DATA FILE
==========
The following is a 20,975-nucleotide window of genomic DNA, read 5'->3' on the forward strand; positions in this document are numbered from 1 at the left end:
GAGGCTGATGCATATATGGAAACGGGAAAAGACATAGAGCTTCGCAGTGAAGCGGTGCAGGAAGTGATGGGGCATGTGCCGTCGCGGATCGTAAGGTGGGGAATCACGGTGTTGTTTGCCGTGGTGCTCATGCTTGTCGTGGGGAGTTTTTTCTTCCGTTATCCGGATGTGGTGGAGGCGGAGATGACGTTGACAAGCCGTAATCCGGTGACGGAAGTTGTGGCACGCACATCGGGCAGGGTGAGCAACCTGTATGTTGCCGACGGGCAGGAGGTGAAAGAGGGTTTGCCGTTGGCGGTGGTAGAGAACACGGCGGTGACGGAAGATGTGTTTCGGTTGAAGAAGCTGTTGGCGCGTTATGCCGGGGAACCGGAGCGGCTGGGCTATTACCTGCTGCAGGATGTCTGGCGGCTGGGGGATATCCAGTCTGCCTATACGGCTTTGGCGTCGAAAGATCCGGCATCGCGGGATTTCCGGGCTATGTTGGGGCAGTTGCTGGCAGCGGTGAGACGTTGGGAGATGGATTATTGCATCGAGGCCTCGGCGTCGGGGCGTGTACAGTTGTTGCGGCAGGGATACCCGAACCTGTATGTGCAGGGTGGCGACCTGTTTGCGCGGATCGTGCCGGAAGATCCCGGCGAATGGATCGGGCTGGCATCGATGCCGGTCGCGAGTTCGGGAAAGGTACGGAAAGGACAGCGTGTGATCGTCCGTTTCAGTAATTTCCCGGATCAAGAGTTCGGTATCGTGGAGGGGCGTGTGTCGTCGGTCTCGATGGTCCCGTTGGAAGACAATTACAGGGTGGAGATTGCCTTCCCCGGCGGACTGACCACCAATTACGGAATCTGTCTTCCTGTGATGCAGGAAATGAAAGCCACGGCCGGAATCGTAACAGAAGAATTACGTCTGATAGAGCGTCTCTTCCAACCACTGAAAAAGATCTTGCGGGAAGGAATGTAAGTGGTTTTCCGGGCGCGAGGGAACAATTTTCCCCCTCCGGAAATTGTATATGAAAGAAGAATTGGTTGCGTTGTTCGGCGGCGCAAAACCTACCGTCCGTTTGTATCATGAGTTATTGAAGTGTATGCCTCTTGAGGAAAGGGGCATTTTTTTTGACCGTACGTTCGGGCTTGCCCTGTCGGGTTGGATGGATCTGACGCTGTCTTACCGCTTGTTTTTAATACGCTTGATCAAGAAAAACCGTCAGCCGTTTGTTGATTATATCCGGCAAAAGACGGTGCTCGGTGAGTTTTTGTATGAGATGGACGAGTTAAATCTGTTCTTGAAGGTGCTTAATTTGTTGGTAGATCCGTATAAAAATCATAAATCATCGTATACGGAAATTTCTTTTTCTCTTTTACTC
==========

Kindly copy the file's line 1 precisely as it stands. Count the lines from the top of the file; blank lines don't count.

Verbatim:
The following is a 20,975-nucleotide window of genomic DNA, read 5'->3' on the forward strand; positions in this document are numbered from 1 at the left end: